4) R. Scott Bakker with the Second Apocalypse series. I'm not a fan, but these books are either love or hate, and I know a ton of people who have opinions I respect that love them. He is a very good author and his magic system is very intriguing, to say the least.

    5) Gene Wolfe. With either the Solar Cycle series, Wizard/Knight Duology, or the Soldier stuff. Wolfe is the master of prose and pacing, he tells 'memoir' stories, so even after the end of the book there is a hint of doubt at what happened. He isn't as deep into the different viewpoints as Erikson, but that is because he only tells it from one first person viewpoint.

  3. #163
    Mechagnome Ghraxxus's Avatar
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    WTF, no love for Edgar Rice Burroughs... his Tarzan books were fantasy and the John Carter series a mix... even though it had bad publicity on Disneys part, I did like the movie based on the book princess of mars.

  4. #164
    Titan Adam Jensen's Avatar
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    Quote Originally Posted by Malakath View Post
    WTF, no love for Edgar Rice Burroughs... his Tarzan books were fantasy and the John Carter series a mix... even though it had bad publicity on Disneys part, I did like the movie based on the book princess of mars.
    He's in my backlog.

    If a video game developer removed tumors from players, they'd whine about nerfing their loss in weight and access to radiation powers. -Cracked.com

  5. #165
    Keyboard Turner Ashra's Avatar
    Join Date
    Aug 2012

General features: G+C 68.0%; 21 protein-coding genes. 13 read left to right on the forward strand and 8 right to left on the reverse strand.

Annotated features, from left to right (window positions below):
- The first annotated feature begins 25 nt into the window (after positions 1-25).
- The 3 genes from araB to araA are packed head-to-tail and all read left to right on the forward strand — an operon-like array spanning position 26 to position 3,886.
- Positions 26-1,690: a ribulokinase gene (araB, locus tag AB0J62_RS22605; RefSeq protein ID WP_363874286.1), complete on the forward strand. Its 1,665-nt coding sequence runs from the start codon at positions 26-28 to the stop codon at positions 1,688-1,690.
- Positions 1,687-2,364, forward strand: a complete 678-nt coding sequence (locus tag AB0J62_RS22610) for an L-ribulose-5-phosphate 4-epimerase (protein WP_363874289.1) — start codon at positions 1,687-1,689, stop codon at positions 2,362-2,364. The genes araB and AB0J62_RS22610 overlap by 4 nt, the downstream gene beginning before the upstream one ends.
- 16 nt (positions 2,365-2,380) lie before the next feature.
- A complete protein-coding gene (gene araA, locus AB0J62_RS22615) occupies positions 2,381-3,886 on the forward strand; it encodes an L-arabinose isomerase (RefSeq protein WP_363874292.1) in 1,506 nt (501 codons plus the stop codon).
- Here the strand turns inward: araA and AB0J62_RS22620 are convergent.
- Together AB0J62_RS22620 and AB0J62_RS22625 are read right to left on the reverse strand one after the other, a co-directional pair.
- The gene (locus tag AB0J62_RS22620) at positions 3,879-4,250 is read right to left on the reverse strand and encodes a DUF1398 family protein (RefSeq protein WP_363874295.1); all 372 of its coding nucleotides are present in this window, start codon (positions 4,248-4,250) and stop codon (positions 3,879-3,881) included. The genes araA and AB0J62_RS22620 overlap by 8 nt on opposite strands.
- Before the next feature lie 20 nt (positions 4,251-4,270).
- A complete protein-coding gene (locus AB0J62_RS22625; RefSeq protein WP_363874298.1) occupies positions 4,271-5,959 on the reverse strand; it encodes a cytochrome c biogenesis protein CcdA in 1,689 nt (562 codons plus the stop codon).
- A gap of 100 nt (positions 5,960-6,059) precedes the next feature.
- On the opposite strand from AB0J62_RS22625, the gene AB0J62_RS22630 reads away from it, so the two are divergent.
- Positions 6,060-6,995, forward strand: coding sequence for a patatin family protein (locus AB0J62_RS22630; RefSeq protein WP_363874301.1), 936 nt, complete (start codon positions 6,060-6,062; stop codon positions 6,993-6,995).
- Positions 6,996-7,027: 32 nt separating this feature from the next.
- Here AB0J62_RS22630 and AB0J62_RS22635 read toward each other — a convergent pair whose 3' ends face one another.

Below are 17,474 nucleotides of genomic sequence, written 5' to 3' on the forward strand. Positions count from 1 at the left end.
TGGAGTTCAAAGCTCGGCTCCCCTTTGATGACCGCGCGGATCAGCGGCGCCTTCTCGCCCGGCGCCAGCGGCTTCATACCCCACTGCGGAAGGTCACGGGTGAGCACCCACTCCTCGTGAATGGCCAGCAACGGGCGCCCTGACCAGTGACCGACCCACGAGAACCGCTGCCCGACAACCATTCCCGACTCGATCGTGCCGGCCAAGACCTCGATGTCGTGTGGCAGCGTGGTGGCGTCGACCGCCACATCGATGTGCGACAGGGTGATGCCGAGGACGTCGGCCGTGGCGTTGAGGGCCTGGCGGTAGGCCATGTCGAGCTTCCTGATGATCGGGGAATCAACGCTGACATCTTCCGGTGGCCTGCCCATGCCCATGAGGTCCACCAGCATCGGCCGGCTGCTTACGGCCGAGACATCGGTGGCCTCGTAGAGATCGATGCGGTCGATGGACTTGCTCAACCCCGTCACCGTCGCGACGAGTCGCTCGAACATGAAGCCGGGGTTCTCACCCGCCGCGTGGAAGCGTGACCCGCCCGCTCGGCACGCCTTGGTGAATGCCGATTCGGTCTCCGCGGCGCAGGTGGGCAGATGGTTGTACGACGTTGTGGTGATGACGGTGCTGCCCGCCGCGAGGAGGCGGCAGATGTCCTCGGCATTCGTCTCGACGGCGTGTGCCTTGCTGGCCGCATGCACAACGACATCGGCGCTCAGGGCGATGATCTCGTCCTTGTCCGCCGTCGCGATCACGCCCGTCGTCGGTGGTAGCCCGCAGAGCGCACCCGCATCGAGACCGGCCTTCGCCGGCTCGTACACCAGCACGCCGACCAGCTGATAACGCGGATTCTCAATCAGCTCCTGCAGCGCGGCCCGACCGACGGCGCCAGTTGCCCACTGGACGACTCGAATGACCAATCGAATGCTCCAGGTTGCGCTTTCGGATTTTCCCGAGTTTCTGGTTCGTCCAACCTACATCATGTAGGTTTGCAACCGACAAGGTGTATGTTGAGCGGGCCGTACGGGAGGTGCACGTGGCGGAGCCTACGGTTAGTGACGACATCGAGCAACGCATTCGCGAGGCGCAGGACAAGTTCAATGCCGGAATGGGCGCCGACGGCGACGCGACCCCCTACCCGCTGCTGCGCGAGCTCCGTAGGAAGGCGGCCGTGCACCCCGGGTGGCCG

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    I am sad to see that some of my favorites have not been mentioned:

    Simon R. Green (Blue Moon Rising is by far my favorite book from childhood)- Nightside, Secret Histories series
    Rob Thurman-Cal Leandros series
    Seanan Mcguire-October Daye series

    Other favorites that have been mentioned:

    Jim Butcher
    Kim Harrison
    Ilona Andrews
    Lynn Flewelling
    Peter V. Brett
    Karen Chance
    Joe Abercrombie

    Most of these count as Urban Fantasy, but that is the main genre I have been reading for the past 5 years. I do highly recommend Simon R. Green's Blue Moon Rising- I wish Guillermo del Toro would make a movie out of it. Simon's Nightside and Secret Histories series have some great, crazy characters in it and are fun reads. I notice that everyone always seems to talk about the Dresden Files by Jim Butcher, yet do not mention his other series, the Codex Alera, a fantastic 6 book fantasy series. Read them!

    This has been a very interesting thread, thank you for starting it!

  6. #166
    Quote Originally Posted by obdigore View Post